According to a Mail Tribune story that ran earlier this summer, a passer-by notified authorities of an acid-filled bottle bomb in the Albertsons parking lot. What makes this or any other bottle bomb "suspicious"? How do you differentiate between somebody's litter and a potentially dangerous explosive?
— Sam V., Medford
Illegal in all forms, bottle bombs can be made from a variety of crude objects.
A bottle should be deemed "suspicious" and reported to police if there are wires or fuses extending from the bottle, objects or debris taped to the outside of the bottle, contents that don't match the label on the bottle, or a cap that has been modified or taped, Medford police Lt. Mike Budreau said.
The bomb found in July behind Albertsons on Ross Lane was a 2-liter bottle wrapped in duct tape and filled with hydrochloric acid.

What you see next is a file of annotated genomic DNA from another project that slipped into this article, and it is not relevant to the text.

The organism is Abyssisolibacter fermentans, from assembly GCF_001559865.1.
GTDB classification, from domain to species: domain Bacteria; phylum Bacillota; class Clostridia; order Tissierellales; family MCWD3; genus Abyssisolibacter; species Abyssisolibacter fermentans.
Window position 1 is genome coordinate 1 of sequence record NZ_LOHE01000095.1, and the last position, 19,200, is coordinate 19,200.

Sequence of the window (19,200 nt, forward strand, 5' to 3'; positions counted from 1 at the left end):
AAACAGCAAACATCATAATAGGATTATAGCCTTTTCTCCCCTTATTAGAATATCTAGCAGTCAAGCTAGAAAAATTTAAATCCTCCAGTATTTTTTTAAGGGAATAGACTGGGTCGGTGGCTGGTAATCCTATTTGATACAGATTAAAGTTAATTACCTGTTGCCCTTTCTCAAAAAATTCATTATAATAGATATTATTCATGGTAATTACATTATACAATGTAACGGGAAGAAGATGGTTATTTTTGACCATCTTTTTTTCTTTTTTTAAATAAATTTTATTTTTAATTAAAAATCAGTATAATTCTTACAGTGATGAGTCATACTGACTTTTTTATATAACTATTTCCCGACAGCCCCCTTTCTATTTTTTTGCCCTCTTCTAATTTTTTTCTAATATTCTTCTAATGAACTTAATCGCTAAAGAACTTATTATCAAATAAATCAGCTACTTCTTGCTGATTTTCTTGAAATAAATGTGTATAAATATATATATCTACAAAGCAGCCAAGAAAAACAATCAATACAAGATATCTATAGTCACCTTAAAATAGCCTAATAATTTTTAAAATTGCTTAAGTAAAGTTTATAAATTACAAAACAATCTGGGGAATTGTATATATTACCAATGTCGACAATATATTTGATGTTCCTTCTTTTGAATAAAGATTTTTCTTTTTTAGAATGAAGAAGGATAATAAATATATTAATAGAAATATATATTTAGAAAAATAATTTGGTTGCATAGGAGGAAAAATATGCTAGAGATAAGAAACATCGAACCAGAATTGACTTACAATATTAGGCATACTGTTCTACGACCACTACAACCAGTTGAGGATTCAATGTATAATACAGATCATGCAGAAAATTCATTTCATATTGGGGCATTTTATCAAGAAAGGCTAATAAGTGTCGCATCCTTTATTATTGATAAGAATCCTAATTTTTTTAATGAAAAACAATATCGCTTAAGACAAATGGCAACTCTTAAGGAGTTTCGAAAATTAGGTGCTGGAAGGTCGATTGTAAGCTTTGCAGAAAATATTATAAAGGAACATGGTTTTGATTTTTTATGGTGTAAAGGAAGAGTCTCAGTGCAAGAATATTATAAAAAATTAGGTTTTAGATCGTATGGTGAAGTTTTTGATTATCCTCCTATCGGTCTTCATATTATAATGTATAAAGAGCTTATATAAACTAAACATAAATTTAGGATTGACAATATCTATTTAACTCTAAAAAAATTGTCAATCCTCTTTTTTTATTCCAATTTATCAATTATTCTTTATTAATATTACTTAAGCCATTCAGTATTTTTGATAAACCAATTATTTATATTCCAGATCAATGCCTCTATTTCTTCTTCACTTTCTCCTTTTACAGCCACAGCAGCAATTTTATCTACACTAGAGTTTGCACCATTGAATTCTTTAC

"It didn't go off as intended," Budreau said. "All the chemicals were there to make an explosion, but for whatever reason, it didn't explode. ... We destroyed it on-site. We didn't even mess with it."
Budreau said bottles are a common medium for mischief because they are (1) easy to obtain, (2) cheap and (3) a closed and, therefore, pressurized container.
"Most people are making them to have fun as opposed to creating injury or damage, but the consequences can be deadly," he said.
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